Given the challenges of modern cancer care, Paul Kalanithi's memoir may impact your life like no other. Each time I reread When Breath Becomes Air, I marvel at the treasure left by a dying physician, replete with imagery that grabbed me and never let go. The neurosurgeon's mission, according to the epilogue written by his internist wife, was to help people face their mortality. My mission is to draw attention to the wise physician's discussion of clinicians' duty to patients and highlight some provocative insights about guiding patients through their survivorship.
Thirty-five-year-old Kalanithi was in his sixth year of fellowship when he was diagnosed with advanced lung cancer. He died less than two years later, leaving behind his widow to raise their 8-month-old daughter and to finish his nearly completed manuscript.
Kalanithi brought to this book a singular combination of expertise and personal experience, all colored by his fascination with moral philosophy. His academic background included master's degrees in literature and in the philosophy of science and medicine. His work as a brain surgeon included wrestling with real-life decisions about what kind of life is worth living. His survivorship included a Tarceva-induced reprieve and a bruising course of chemo.
As a lover of metaphor, I was taken by how he'd pictured doctors' work as akin to connecting two pieces of railroad track, thus enabling patients to make a smooth journey. As for clinicians' duty to guide that journey, I've long shared his belief that doctors have both biological and philosophical responsibilities. While in practice I, too, viewed keeping up-to-date and learning what mattered to patients as moral requirements. Like Kalanithi, I searched for words that transformed patients' overwhelming decisions into difficult but understandable ones and tried to focus on meaningful goals of treatment, not just medical goals. In retrospect, I would have benefitted from seeing informed consent not as a legal chore to get through quickly but as an opportunity to forge a covenant: “Here we are together, and here are the ways through—I promise to guide you, as best as I can, to the other side.”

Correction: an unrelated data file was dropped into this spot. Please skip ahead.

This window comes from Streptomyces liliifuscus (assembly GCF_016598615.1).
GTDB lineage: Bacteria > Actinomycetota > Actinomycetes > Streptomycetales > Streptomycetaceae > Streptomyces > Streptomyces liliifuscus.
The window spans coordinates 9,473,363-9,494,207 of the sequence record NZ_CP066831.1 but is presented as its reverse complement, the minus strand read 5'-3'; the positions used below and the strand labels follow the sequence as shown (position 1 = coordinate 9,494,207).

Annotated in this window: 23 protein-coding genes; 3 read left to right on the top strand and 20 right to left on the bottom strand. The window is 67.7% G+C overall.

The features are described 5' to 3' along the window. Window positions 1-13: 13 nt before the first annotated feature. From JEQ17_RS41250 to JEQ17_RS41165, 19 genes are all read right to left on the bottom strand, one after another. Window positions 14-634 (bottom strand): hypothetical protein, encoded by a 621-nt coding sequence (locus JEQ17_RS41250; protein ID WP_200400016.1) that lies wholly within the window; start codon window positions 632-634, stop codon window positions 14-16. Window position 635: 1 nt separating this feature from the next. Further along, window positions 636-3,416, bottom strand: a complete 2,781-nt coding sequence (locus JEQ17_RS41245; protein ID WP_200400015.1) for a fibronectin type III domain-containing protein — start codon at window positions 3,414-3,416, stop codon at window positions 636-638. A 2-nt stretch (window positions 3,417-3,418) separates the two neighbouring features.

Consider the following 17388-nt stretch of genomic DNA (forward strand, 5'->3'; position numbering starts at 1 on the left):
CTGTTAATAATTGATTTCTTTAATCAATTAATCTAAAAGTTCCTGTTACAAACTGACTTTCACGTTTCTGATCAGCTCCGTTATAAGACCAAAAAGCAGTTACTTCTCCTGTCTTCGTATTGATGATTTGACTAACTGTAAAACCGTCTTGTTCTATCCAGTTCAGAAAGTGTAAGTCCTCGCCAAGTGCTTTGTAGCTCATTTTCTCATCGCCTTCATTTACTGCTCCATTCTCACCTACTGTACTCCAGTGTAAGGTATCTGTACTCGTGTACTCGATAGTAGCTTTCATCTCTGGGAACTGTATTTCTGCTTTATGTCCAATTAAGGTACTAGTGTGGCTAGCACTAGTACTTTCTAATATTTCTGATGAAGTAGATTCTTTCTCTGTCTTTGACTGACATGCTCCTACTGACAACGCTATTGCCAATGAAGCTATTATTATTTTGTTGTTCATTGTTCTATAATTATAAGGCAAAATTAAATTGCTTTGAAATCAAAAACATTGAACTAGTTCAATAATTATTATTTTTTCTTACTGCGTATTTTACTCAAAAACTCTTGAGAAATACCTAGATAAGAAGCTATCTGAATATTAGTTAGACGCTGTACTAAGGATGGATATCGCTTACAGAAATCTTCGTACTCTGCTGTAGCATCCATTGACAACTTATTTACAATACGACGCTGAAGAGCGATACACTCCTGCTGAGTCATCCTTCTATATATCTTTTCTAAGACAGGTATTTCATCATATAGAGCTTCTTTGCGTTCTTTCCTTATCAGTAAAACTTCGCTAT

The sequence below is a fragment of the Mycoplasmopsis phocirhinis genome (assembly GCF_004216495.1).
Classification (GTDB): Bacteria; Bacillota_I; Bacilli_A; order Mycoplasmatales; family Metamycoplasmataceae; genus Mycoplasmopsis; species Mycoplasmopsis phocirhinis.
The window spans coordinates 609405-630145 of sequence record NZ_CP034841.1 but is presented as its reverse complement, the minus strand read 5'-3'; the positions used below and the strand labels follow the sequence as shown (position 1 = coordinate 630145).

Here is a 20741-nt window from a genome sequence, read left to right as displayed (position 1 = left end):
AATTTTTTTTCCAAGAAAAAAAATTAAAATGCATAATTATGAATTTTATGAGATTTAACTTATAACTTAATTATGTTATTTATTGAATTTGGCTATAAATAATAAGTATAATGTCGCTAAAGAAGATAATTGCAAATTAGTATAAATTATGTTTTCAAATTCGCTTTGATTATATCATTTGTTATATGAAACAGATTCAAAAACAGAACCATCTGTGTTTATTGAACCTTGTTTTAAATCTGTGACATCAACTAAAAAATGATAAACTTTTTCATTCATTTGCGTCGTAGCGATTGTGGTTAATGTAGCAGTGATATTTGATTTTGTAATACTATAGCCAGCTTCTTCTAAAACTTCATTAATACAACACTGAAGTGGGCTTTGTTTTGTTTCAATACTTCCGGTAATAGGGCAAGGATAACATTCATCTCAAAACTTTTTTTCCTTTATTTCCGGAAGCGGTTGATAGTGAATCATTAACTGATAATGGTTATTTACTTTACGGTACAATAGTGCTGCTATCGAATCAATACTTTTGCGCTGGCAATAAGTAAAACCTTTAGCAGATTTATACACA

The path to the other side looks a lot different when you are the patient. The first time I read his post-diagnosis thoughts and feelings, I almost checked the back of my nightstand drawer to see if magically he'd accessed the yellowed pages of my diary. With precocious and unmatched clarity, Kalanithi captured how disorienting and confusing and unfamiliar everything felt to me. How I couldn't plan. How the same statistics that had empowered my work as a physician had become useless to me as a patient. How existential questions, now urgent, forced me to decide what I believed about God and about my purpose.